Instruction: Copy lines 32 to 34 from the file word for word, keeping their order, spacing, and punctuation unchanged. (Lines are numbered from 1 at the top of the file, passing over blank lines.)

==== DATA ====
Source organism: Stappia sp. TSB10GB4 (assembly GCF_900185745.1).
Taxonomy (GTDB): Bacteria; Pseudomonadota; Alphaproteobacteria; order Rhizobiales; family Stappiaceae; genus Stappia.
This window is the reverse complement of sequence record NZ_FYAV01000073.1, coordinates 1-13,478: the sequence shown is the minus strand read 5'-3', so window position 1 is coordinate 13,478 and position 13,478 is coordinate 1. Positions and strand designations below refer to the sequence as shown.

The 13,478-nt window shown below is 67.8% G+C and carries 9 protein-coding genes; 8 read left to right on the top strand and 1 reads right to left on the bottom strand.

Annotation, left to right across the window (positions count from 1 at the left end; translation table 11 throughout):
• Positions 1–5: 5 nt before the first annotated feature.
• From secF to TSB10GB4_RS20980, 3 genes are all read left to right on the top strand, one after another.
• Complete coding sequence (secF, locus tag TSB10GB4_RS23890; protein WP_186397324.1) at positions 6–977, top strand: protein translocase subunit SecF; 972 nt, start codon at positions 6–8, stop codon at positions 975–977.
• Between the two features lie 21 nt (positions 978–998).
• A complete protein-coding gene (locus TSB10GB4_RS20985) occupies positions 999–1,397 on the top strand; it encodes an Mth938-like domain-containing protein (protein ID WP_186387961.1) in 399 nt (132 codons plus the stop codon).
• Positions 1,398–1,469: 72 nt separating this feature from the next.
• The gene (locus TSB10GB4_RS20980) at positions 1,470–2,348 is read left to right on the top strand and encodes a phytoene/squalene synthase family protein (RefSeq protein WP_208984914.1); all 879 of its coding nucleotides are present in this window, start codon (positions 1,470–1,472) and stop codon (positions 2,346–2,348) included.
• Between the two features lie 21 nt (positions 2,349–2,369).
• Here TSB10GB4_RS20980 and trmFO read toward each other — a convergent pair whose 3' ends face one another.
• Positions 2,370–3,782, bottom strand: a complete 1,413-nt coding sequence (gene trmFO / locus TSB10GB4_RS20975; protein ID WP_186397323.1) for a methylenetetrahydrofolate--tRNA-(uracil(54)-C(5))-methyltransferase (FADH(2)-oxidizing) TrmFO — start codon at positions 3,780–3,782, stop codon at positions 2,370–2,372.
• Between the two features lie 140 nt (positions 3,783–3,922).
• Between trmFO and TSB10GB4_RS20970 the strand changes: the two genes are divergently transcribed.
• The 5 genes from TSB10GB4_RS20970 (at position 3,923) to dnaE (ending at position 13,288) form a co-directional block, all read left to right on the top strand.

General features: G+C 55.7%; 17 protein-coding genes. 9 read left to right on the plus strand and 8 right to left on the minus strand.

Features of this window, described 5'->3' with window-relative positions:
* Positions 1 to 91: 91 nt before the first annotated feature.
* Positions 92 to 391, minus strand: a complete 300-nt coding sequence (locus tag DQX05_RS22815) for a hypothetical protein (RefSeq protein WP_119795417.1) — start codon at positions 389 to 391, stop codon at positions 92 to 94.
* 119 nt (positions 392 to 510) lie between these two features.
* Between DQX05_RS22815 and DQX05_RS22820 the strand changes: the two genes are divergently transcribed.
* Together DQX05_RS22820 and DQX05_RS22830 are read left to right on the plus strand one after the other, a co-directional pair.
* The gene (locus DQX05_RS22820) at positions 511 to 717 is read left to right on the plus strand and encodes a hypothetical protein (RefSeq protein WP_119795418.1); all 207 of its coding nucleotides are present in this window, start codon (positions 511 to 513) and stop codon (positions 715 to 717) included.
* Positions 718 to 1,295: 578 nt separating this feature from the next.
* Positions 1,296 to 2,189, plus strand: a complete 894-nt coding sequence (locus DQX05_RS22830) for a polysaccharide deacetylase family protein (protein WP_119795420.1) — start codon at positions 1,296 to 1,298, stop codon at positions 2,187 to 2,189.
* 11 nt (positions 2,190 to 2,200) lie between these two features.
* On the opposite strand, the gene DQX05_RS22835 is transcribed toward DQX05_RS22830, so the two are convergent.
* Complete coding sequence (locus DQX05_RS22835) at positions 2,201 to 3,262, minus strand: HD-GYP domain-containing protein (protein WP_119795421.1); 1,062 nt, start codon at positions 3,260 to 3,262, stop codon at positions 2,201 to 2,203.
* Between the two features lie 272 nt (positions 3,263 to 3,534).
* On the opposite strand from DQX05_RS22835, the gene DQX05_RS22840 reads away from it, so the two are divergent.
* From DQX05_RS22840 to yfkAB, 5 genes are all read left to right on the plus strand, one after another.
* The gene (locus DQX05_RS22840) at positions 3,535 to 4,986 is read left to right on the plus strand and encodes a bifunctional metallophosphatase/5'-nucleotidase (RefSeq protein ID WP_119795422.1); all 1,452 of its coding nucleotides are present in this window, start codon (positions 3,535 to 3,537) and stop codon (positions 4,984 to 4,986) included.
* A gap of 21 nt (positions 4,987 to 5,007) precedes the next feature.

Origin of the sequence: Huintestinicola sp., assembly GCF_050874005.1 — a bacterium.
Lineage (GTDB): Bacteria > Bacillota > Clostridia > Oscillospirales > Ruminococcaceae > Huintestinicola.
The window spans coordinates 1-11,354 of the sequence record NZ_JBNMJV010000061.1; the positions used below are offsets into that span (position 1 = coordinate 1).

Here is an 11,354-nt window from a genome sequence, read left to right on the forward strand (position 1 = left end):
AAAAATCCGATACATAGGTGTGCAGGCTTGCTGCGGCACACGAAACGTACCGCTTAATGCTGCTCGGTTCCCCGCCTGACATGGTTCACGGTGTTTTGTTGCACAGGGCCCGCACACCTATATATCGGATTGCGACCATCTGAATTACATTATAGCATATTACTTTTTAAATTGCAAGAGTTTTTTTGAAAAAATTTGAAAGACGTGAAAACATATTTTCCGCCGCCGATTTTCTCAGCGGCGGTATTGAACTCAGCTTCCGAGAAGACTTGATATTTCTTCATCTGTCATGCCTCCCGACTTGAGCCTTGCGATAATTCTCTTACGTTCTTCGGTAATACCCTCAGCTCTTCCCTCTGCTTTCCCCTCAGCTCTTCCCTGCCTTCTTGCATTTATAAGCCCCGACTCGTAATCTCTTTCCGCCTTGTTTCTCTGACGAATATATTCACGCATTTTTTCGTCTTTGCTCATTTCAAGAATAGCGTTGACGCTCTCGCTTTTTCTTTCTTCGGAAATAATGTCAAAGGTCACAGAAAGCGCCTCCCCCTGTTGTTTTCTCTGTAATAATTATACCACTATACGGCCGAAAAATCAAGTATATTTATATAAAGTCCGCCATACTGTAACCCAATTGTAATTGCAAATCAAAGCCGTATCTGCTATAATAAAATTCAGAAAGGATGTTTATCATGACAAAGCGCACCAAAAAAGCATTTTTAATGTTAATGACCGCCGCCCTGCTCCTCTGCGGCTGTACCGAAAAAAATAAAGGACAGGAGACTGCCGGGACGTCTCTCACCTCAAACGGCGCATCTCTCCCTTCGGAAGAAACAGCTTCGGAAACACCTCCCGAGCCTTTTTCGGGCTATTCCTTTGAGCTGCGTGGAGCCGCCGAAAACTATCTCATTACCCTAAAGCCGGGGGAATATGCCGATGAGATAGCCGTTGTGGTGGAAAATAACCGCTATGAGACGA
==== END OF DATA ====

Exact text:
* Between the two features lie 272 nt (positions 3,263 to 3,534).
* On the opposite strand from DQX05_RS22835, the gene DQX05_RS22840 reads away from it, so the two are divergent.
* From DQX05_RS22840 to yfkAB, 5 genes are all read left to right on the plus strand, one after another.